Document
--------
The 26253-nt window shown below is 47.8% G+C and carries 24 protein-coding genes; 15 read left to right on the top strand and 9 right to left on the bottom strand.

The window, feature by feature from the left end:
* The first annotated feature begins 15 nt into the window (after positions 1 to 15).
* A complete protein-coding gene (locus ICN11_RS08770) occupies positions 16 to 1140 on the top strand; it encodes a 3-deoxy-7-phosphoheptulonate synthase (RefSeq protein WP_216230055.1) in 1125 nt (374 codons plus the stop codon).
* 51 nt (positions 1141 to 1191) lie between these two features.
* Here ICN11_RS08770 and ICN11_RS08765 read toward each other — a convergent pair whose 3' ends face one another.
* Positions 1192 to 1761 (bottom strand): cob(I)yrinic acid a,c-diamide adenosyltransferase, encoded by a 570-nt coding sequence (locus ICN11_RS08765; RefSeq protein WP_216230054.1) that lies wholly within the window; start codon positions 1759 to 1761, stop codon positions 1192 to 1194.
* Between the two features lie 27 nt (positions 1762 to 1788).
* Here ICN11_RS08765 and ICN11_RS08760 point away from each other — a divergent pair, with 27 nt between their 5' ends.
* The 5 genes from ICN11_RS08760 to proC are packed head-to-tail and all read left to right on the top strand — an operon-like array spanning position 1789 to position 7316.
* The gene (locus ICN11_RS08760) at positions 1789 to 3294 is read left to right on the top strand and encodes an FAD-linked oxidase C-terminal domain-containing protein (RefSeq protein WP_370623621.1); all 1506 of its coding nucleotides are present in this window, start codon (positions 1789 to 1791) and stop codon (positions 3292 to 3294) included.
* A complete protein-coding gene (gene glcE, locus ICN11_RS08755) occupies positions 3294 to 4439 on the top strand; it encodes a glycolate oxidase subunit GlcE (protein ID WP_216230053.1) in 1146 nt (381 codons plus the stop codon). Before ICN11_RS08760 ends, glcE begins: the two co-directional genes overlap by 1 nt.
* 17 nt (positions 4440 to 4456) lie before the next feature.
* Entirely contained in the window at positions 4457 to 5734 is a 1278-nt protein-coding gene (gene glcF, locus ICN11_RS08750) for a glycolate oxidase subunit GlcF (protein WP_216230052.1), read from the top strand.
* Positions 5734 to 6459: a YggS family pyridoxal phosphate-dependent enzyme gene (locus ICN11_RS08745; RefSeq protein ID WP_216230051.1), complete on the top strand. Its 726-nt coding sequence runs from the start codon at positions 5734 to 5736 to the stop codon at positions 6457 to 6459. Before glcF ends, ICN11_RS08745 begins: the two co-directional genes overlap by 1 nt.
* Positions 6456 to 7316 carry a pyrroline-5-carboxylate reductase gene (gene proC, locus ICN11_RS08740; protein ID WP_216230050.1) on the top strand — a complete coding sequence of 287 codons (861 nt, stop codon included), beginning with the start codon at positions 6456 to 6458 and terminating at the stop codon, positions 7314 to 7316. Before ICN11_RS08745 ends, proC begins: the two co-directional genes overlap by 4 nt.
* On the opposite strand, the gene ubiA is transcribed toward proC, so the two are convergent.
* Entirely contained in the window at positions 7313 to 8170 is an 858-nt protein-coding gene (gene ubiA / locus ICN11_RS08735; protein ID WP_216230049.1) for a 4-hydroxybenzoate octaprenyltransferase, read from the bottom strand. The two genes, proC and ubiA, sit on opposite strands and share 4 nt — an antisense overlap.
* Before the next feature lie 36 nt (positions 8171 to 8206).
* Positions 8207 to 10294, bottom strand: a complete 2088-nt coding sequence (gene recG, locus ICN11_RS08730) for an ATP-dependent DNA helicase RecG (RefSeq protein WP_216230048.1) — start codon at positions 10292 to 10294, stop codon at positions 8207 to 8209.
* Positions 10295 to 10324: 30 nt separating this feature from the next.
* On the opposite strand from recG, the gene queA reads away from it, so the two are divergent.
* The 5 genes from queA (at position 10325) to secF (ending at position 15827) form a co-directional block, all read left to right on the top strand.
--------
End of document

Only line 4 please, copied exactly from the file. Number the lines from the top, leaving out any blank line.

* A complete protein-coding gene (locus ICN11_RS08770) occupies positions 16 to 1140 on the top strand; it encodes a 3-deoxy-7-phosphoheptulonate synthase (RefSeq protein WP_216230055.1) in 1125 nt (374 codons plus the stop codon).